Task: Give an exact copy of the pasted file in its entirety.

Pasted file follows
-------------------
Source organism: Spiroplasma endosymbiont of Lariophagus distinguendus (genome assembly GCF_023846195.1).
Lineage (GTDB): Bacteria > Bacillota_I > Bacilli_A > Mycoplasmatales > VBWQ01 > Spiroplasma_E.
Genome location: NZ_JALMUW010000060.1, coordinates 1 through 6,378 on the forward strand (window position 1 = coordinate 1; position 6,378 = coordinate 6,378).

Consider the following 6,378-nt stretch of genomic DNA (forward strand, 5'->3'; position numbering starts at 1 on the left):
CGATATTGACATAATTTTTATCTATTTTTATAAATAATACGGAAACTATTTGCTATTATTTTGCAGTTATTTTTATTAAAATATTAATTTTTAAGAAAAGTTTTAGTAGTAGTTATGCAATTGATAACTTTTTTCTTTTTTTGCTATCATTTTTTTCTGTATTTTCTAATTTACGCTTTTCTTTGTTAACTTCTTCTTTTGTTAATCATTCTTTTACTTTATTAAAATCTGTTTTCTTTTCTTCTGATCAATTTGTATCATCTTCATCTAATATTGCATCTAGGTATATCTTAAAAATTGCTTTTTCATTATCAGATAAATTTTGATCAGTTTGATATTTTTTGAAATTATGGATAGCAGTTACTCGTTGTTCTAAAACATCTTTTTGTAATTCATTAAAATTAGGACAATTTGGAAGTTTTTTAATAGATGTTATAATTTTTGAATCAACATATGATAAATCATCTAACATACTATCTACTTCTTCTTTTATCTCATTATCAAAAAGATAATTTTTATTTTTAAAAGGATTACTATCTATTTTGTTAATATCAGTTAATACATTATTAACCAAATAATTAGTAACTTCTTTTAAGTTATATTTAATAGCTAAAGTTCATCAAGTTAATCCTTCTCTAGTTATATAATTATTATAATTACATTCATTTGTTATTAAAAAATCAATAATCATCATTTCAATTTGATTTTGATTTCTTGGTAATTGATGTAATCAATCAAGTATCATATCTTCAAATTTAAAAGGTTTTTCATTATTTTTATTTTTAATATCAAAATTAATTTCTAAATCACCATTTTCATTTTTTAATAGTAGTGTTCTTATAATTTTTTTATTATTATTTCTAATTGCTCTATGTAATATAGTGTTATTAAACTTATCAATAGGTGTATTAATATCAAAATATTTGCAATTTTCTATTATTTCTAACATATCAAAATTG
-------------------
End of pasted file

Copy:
Source organism: Spiroplasma endosymbiont of Lariophagus distinguendus (genome assembly GCF_023846195.1).
Lineage (GTDB): Bacteria > Bacillota_I > Bacilli_A > Mycoplasmatales > VBWQ01 > Spiroplasma_E.
Genome location: NZ_JALMUW010000060.1, coordinates 1 through 6,378 on the forward strand (window position 1 = coordinate 1; position 6,378 = coordinate 6,378).

Consider the following 6,378-nt stretch of genomic DNA (forward strand, 5'->3'; position numbering starts at 1 on the left):
CGATATTGACATAATTTTTATCTATTTTTATAAATAATACGGAAACTATTTGCTATTATTTTGCAGTTATTTTTATTAAAATATTAATTTTTAAGAAAAGTTTTAGTAGTAGTTATGCAATTGATAACTTTTTTCTTTTTTTGCTATCATTTTTTTCTGTATTTTCTAATTTACGCTTTTCTTTGTTAACTTCTTCTTTTGTTAATCATTCTTTTACTTTATTAAAATCTGTTTTCTTTTCTTCTGATCAATTTGTATCATCTTCATCTAATATTGCATCTAGGTATATCTTAAAAATTGCTTTTTCATTATCAGATAAATTTTGATCAGTTTGATATTTTTTGAAATTATGGATAGCAGTTACTCGTTGTTCTAAAACATCTTTTTGTAATTCATTAAAATTAGGACAATTTGGAAGTTTTTTAATAGATGTTATAATTTTTGAATCAACATATGATAAATCATCTAACATACTATCTACTTCTTCTTTTATCTCATTATCAAAAAGATAATTTTTATTTTTAAAAGGATTACTATCTATTTTGTTAATATCAGTTAATACATTATTAACCAAATAATTAGTAACTTCTTTTAAGTTATATTTAATAGCTAAAGTTCATCAAGTTAATCCTTCTCTAGTTATATAATTATTATAATTACATTCATTTGTTATTAAAAAATCAATAATCATCATTTCAATTTGATTTTGATTTCTTGGTAATTGATGTAATCAATCAAGTATCATATCTTCAAATTTAAAAGGTTTTTCATTATTTTTATTTTTAATATCAAAATTAATTTCTAAATCACCATTTTCATTTTTTAATAGTAGTGTTCTTATAATTTTTTTATTATTATTTCTAATTGCTCTATGTAATATAGTGTTATTAAACTTATCAATAGGTGTATTAATATCAAAATATTTGCAATTTTCTATTATTTCTAACATATCAAAATTG